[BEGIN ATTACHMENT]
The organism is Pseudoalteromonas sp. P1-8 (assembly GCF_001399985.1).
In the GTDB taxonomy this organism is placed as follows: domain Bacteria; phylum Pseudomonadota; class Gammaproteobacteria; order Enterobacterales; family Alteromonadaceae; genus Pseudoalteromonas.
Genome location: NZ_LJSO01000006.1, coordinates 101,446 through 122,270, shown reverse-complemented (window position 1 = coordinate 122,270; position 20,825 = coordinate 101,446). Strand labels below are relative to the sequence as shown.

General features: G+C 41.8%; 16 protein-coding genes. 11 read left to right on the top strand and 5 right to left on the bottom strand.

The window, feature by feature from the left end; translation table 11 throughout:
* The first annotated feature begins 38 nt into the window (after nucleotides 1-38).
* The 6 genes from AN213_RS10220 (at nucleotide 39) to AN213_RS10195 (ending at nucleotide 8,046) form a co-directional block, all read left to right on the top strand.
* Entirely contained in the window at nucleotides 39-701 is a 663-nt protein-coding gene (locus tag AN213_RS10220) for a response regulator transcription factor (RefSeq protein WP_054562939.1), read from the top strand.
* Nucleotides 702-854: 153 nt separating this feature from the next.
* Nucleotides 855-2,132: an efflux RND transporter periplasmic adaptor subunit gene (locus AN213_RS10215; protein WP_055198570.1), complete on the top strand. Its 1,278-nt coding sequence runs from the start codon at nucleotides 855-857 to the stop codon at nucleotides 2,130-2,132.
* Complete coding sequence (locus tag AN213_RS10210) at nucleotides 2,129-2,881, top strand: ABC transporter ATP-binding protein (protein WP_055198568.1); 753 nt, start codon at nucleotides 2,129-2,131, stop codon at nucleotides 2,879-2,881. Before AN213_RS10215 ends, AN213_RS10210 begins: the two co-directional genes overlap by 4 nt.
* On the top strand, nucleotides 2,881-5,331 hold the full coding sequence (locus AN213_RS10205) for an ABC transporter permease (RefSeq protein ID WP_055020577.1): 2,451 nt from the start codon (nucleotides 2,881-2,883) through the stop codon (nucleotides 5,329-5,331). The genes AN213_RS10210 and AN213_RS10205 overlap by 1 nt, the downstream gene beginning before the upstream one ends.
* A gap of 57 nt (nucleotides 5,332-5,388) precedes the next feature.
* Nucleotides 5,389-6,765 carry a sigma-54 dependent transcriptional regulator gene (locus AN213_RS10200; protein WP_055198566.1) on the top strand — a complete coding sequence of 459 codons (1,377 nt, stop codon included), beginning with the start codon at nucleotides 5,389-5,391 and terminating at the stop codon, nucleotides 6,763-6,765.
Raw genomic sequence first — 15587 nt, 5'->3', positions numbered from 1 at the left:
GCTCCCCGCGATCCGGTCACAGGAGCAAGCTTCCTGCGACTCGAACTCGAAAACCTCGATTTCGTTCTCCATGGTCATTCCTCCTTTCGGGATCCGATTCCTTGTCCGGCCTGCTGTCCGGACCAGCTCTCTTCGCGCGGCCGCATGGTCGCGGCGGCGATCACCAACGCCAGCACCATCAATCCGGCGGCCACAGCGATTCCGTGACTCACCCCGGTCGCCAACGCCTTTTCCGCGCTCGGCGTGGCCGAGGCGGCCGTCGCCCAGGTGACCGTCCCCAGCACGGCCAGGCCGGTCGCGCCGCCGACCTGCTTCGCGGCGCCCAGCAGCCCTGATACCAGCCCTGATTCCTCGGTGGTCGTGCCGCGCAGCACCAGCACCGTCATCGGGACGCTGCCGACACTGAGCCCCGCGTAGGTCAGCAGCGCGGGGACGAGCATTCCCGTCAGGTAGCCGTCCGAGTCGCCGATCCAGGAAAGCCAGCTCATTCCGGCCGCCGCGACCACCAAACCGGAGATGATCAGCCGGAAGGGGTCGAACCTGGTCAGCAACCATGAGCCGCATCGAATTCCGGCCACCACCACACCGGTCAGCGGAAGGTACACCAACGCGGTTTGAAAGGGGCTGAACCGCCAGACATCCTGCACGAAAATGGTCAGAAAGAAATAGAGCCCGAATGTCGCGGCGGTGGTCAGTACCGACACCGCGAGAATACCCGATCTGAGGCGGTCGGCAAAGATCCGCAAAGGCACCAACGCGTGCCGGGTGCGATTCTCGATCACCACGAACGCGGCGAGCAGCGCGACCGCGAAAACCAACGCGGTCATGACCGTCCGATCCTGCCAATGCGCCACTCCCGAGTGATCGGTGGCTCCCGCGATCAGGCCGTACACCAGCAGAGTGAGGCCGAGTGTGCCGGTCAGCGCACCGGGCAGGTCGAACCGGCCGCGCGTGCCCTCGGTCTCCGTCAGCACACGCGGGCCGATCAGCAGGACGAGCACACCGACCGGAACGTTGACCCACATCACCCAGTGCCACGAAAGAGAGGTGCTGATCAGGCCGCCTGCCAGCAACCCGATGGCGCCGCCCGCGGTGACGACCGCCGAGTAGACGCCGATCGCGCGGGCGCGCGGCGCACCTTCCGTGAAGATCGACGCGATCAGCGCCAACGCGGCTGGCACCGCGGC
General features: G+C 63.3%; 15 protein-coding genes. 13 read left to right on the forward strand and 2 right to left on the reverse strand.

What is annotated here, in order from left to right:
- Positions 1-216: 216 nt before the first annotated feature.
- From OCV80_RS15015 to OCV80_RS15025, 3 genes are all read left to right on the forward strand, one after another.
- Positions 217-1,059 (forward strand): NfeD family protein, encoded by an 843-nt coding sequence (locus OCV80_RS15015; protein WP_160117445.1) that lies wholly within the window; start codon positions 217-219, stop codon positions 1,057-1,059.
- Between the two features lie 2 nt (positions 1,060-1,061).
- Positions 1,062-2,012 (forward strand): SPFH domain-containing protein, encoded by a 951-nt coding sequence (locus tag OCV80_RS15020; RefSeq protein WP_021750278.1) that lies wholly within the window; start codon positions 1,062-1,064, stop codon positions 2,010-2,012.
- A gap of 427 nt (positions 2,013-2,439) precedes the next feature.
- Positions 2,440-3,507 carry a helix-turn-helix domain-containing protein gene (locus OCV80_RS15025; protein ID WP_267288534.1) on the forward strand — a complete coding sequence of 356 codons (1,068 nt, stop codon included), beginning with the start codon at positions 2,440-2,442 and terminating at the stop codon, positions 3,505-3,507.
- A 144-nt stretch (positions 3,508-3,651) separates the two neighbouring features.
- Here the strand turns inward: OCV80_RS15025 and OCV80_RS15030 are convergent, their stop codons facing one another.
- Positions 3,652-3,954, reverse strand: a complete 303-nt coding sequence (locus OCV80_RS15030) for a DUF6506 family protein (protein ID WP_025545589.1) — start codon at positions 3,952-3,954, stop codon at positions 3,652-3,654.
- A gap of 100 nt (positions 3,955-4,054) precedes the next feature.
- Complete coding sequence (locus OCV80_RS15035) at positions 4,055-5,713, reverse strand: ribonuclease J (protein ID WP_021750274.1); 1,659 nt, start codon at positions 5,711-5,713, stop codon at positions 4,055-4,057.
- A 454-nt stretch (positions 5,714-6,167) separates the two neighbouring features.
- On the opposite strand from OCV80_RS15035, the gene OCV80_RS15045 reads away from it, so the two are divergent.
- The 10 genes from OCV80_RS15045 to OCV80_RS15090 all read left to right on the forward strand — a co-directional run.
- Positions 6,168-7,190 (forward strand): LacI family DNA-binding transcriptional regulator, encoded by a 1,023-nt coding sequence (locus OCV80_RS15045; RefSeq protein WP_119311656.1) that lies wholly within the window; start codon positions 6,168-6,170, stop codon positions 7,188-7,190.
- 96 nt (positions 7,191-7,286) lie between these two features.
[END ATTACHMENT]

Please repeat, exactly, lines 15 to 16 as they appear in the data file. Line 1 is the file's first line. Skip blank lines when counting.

Raw genomic sequence first — 15587 nt, 5'->3', positions numbered from 1 at the left:
GCTCCCCGCGATCCGGTCACAGGAGCAAGCTTCCTGCGACTCGAACTCGAAAACCTCGATTTCGTTCTCCATGGTCATTCCTCCTTTCGGGATCCGATTCCTTGTCCGGCCTGCTGTCCGGACCAGCTCTCTTCGCGCGGCCGCATGGTCGCGGCGGCGATCACCAACGCCAGCACCATCAATCCGGCGGCCACAGCGATTCCGTGACTCACCCCGGTCGCCAACGCCTTTTCCGCGCTCGGCGTGGCCGAGGCGGCCGTCGCCCAGGTGACCGTCCCCAGCACGGCCAGGCCGGTCGCGCCGCCGACCTGCTTCGCGGCGCCCAGCAGCCCTGATACCAGCCCTGATTCCTCGGTGGTCGTGCCGCGCAGCACCAGCACCGTCATCGGGACGCTGCCGACACTGAGCCCCGCGTAGGTCAGCAGCGCGGGGACGAGCATTCCCGTCAGGTAGCCGTCCGAGTCGCCGATCCAGGAAAGCCAGCTCATTCCGGCCGCCGCGACCACCAAACCGGAGATGATCAGCCGGAAGGGGTCGAACCTGGTCAGCAACCATGAGCCGCATCGAATTCCGGCCACCACCACACCGGTCAGCGGAAGGTACACCAACGCGGTTTGAAAGGGGCTGAACCGCCAGACATCCTGCACGAAAATGGTCAGAAAGAAATAGAGCCCGAATGTCGCGGCGGTGGTCAGTACCGACACCGCGAGAATACCCGATCTGAGGCGGTCGGCAAAGATCCGCAAAGGCACCAACGCGTGCCGGGTGCGATTCTCGATCACCACGAACGCGGCGAGCAGCGCGACCGCGAAAACCAACGCGGTCATGACCGTCCGATCCTGCCAATGCGCCACTCCCGAGTGATCGGTGGCTCCCGCGATCAGGCCGTACACCAGCAGAGTGAGGCCGAGTGTGCCGGTCAGCGCACCGGGCAGGTCGAACCGGCCGCGCGTGCCCTCGGTCTCCGTCAGCACACGCGGGCCGATCAGCAGGACGAGCACACCGACCGGAACGTTGACCCACATCACCCAGTGCCACGAAAGAGAGGTGCTGATCAGGCCGCCTGCCAGCAACCCGATGGCGCCGCCCGCGGTGACGACCGCCGAGTAGACGCCGATCGCGCGGGCGCGCGGCGCACCTTCCGTGAAGATCGACGCGATCAGCGCCAACGCGGCTGGCACCGCGGC